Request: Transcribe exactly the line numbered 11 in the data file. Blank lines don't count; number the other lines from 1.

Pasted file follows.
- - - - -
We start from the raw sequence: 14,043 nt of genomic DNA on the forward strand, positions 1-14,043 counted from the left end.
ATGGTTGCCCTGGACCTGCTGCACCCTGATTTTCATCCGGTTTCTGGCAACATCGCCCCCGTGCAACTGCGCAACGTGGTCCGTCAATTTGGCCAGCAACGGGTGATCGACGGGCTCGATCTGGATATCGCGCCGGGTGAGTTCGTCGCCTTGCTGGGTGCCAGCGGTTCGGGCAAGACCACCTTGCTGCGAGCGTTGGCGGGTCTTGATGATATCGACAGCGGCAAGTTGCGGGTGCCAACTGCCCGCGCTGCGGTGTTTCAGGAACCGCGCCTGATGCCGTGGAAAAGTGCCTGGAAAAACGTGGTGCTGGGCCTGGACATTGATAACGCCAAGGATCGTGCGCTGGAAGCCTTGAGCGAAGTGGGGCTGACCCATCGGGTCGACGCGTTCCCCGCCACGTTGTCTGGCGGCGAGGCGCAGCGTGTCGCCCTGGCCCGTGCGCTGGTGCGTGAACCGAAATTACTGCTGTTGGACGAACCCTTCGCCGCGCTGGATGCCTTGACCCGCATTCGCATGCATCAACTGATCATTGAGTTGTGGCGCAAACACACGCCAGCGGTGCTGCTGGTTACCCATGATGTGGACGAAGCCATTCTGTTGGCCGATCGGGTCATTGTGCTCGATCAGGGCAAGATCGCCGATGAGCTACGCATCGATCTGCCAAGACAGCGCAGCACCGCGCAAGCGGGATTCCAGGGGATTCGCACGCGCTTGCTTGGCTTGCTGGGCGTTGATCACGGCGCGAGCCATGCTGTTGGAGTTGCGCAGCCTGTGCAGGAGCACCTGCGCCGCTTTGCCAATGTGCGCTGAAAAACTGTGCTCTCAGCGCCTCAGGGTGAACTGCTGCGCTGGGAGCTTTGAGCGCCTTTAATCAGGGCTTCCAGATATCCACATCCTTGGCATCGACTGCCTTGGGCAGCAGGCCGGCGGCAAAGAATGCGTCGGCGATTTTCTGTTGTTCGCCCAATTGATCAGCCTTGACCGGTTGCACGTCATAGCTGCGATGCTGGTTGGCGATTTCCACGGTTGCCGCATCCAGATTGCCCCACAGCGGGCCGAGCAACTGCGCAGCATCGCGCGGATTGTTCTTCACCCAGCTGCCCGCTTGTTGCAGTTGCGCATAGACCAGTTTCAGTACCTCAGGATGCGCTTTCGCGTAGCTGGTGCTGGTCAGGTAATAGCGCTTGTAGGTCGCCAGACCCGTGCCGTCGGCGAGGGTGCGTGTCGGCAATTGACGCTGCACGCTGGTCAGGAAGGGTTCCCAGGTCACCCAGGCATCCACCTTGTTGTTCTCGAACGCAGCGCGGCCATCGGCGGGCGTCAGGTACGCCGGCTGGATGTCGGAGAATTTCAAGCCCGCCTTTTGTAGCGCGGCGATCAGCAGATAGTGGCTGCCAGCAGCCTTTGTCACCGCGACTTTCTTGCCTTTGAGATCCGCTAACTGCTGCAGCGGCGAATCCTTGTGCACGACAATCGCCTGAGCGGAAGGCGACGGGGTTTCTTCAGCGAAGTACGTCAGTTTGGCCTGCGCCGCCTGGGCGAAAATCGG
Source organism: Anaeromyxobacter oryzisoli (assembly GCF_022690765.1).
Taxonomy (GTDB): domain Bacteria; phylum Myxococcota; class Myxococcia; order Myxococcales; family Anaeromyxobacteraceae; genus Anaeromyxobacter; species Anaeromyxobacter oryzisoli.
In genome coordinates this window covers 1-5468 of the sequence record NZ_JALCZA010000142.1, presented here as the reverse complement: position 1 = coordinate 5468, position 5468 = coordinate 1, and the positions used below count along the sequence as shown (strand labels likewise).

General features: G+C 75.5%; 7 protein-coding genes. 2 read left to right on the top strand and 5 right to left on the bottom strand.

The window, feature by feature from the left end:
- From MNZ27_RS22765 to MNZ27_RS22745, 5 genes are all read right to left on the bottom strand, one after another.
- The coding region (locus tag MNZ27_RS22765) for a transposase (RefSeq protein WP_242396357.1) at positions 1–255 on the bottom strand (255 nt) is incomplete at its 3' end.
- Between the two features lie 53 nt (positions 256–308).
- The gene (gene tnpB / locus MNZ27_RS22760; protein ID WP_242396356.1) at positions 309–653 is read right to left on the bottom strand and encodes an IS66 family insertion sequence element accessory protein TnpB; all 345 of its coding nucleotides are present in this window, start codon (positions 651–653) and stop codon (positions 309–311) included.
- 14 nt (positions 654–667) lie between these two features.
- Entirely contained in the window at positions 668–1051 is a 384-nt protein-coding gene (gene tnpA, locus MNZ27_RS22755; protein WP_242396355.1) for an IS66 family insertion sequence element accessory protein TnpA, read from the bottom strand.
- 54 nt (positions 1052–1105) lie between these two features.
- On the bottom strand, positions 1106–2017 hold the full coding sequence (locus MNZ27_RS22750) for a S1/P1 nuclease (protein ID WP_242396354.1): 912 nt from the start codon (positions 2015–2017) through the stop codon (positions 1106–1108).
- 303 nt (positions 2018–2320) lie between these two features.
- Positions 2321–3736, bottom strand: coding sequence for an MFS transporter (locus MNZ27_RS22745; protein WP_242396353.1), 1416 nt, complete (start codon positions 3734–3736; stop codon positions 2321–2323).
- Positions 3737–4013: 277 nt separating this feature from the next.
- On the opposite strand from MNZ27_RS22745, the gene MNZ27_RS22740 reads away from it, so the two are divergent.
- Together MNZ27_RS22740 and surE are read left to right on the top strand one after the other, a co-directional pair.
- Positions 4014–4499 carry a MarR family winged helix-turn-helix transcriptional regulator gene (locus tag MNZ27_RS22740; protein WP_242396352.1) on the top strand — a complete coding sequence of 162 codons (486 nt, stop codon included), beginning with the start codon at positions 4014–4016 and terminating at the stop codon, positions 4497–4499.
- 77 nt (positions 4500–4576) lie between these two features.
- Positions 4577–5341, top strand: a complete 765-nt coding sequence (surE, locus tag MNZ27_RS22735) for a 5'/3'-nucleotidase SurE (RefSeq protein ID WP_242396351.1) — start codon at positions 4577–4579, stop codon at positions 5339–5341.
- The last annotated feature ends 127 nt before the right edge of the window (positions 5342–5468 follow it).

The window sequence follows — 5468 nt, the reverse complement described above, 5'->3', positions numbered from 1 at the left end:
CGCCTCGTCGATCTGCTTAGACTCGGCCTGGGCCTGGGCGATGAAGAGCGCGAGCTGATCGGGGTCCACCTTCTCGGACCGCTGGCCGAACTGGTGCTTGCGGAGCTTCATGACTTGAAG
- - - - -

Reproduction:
- The gene (gene tnpB / locus MNZ27_RS22760; protein ID WP_242396356.1) at positions 309–653 is read right to left on the bottom strand and encodes an IS66 family insertion sequence element accessory protein TnpB; all 345 of its coding nucleotides are present in this window, start codon (positions 651–653) and stop codon (positions 309–311) included.